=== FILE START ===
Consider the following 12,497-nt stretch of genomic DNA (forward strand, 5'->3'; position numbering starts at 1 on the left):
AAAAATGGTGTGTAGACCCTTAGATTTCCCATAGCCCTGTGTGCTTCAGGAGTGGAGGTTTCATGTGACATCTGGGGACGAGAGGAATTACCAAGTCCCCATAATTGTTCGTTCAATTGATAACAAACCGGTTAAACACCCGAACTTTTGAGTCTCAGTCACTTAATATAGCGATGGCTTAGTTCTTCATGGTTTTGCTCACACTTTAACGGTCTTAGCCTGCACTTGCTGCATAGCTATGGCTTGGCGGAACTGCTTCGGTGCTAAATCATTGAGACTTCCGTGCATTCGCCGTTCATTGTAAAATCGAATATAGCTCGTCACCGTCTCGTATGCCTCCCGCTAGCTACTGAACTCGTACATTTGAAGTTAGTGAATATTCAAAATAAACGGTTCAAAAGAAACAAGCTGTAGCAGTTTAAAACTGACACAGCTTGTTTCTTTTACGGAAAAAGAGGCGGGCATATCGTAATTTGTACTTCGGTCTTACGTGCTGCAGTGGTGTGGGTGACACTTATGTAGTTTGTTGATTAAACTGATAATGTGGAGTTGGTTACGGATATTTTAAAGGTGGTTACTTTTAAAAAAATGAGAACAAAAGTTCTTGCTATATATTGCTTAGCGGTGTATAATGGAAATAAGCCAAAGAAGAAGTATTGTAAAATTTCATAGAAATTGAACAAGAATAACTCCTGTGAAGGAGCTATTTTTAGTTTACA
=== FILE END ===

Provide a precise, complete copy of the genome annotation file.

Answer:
Consider the following 12,497-nt stretch of genomic DNA (forward strand, 5'->3'; position numbering starts at 1 on the left):
AAAAATGGTGTGTAGACCCTTAGATTTCCCATAGCCCTGTGTGCTTCAGGAGTGGAGGTTTCATGTGACATCTGGGGACGAGAGGAATTACCAAGTCCCCATAATTGTTCGTTCAATTGATAACAAACCGGTTAAACACCCGAACTTTTGAGTCTCAGTCACTTAATATAGCGATGGCTTAGTTCTTCATGGTTTTGCTCACACTTTAACGGTCTTAGCCTGCACTTGCTGCATAGCTATGGCTTGGCGGAACTGCTTCGGTGCTAAATCATTGAGACTTCCGTGCATTCGCCGTTCATTGTAAAATCGAATATAGCTCGTCACCGTCTCGTATGCCTCCCGCTAGCTACTGAACTCGTACATTTGAAGTTAGTGAATATTCAAAATAAACGGTTCAAAAGAAACAAGCTGTAGCAGTTTAAAACTGACACAGCTTGTTTCTTTTACGGAAAAAGAGGCGGGCATATCGTAATTTGTACTTCGGTCTTACGTGCTGCAGTGGTGTGGGTGACACTTATGTAGTTTGTTGATTAAACTGATAATGTGGAGTTGGTTACGGATATTTTAAAGGTGGTTACTTTTAAAAAAATGAGAACAAAAGTTCTTGCTATATATTGCTTAGCGGTGTATAATGGAAATAAGCCAAAGAAGAAGTATTGTAAAATTTCATAGAAATTGAACAAGAATAACTCCTGTGAAGGAGCTATTTTTAGTTTACA